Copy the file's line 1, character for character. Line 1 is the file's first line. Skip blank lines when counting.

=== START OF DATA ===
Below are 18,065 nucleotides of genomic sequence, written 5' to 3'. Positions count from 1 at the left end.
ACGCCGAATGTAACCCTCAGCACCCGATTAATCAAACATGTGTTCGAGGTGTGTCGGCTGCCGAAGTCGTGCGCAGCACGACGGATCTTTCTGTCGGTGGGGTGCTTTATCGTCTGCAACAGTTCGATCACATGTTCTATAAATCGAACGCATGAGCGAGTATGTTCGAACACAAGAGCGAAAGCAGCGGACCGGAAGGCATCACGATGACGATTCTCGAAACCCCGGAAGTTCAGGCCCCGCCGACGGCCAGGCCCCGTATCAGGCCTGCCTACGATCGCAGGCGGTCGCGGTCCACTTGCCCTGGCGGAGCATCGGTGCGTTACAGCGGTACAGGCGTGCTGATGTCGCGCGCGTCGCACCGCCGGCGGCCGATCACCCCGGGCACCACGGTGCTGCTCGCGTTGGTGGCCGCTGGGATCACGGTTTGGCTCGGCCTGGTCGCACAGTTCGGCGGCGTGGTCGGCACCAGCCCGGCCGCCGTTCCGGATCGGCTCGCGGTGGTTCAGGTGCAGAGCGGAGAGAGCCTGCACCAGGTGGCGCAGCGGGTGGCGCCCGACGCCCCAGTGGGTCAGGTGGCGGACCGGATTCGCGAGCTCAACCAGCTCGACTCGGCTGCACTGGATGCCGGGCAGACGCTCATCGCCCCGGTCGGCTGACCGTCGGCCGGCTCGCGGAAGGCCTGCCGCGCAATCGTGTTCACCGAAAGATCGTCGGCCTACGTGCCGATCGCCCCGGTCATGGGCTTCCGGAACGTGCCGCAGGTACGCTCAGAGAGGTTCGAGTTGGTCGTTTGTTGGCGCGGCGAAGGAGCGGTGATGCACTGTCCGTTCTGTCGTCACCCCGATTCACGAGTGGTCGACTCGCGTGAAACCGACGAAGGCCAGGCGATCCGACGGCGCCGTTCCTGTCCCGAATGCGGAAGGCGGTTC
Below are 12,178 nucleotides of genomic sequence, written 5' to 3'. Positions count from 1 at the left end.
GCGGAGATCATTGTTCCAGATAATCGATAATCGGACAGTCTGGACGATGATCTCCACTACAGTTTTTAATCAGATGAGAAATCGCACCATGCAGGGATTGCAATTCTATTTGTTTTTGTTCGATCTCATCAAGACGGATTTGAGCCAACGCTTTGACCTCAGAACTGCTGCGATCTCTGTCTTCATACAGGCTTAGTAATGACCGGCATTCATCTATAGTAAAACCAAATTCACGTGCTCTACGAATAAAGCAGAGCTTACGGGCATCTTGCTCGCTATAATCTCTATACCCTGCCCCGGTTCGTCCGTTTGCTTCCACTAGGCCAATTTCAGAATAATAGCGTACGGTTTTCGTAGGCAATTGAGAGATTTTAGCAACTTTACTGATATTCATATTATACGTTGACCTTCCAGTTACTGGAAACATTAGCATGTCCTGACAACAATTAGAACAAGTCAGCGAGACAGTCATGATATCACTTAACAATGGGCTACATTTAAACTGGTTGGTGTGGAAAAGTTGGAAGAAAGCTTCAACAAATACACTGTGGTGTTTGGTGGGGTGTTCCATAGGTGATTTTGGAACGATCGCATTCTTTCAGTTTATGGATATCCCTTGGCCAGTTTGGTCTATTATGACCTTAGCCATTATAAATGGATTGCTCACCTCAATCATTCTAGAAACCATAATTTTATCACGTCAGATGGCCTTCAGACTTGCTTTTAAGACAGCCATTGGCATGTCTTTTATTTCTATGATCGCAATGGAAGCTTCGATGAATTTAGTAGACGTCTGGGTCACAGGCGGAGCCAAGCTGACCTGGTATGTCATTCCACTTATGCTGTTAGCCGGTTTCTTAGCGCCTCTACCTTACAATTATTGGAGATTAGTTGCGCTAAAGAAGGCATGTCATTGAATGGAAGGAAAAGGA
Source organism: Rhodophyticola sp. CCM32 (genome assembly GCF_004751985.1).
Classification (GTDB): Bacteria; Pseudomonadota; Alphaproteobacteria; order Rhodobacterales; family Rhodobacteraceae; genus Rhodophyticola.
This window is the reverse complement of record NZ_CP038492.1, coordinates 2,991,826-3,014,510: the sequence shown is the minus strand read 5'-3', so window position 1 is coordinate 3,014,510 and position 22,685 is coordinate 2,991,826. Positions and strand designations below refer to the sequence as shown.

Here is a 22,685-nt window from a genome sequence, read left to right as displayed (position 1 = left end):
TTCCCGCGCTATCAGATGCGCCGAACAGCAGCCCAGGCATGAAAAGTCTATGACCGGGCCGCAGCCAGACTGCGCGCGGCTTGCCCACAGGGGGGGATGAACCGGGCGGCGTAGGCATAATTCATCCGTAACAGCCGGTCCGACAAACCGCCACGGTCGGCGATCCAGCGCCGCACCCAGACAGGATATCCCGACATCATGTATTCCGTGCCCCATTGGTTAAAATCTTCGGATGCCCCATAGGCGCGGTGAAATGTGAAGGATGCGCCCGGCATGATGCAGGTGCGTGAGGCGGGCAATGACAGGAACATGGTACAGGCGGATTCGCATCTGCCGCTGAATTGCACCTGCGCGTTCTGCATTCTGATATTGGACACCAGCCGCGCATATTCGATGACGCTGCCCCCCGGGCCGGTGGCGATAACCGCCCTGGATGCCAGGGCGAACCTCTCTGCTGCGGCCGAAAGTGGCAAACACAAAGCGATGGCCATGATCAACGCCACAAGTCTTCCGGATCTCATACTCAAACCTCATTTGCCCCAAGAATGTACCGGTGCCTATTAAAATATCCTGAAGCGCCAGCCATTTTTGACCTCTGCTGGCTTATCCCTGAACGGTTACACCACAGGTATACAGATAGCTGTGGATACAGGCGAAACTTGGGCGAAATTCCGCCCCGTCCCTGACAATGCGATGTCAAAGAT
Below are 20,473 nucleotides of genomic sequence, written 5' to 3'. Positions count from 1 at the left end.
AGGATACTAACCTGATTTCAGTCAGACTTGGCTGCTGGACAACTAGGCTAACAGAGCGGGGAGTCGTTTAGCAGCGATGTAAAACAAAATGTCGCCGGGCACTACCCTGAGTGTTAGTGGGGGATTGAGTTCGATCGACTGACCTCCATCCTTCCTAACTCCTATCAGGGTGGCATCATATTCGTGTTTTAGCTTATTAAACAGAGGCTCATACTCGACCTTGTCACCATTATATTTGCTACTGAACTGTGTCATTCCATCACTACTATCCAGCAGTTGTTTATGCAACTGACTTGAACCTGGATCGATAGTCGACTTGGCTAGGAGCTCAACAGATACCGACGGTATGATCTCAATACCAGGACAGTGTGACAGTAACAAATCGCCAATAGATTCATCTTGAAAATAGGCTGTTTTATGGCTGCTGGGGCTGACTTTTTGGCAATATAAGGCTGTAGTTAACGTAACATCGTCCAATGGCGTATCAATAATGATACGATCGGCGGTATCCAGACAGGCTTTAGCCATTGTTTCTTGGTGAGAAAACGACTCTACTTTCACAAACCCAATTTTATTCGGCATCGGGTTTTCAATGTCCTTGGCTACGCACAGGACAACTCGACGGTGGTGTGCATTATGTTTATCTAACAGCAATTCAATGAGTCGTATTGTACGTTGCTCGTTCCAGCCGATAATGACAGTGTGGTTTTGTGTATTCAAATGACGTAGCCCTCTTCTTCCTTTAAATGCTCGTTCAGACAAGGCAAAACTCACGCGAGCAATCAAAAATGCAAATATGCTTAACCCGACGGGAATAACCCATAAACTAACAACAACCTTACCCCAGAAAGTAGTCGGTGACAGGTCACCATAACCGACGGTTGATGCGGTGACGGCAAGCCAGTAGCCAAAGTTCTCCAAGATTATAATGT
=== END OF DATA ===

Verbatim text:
Below are 18,065 nucleotides of genomic sequence, written 5' to 3'. Positions count from 1 at the left end.